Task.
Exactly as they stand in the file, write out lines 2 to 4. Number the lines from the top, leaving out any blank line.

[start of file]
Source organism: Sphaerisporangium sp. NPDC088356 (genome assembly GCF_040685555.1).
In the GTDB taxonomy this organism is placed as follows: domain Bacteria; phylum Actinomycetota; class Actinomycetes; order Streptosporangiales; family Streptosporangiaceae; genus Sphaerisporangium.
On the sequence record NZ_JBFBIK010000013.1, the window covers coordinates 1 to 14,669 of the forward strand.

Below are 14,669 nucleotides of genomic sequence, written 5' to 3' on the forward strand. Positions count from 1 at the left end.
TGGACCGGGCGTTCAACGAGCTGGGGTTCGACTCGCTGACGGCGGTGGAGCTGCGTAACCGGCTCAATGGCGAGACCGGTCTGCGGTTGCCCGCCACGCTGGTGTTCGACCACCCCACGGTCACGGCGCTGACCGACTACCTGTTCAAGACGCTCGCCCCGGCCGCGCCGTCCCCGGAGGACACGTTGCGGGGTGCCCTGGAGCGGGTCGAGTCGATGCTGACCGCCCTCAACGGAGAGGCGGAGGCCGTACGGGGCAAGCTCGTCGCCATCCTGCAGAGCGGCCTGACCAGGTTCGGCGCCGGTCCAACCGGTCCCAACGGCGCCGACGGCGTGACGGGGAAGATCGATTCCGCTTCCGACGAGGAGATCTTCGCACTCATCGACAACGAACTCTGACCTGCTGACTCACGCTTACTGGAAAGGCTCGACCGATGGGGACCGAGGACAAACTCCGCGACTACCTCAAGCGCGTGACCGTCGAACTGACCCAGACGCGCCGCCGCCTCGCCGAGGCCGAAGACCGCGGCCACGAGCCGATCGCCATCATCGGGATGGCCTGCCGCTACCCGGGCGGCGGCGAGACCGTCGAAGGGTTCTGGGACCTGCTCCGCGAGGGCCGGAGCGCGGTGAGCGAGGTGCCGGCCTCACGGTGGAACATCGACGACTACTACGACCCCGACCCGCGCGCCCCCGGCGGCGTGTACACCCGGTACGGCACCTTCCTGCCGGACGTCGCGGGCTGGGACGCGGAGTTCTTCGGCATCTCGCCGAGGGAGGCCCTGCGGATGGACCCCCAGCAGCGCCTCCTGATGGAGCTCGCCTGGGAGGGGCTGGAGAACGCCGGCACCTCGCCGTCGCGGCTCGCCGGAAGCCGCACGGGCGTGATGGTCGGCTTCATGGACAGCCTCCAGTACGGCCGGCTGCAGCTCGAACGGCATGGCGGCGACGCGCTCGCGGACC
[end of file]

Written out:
In the GTDB taxonomy this organism is placed as follows: domain Bacteria; phylum Actinomycetota; class Actinomycetes; order Streptosporangiales; family Streptosporangiaceae; genus Sphaerisporangium.
On the sequence record NZ_JBFBIK010000013.1, the window covers coordinates 1 to 14,669 of the forward strand.

Below are 14,669 nucleotides of genomic sequence, written 5' to 3' on the forward strand. Positions count from 1 at the left end.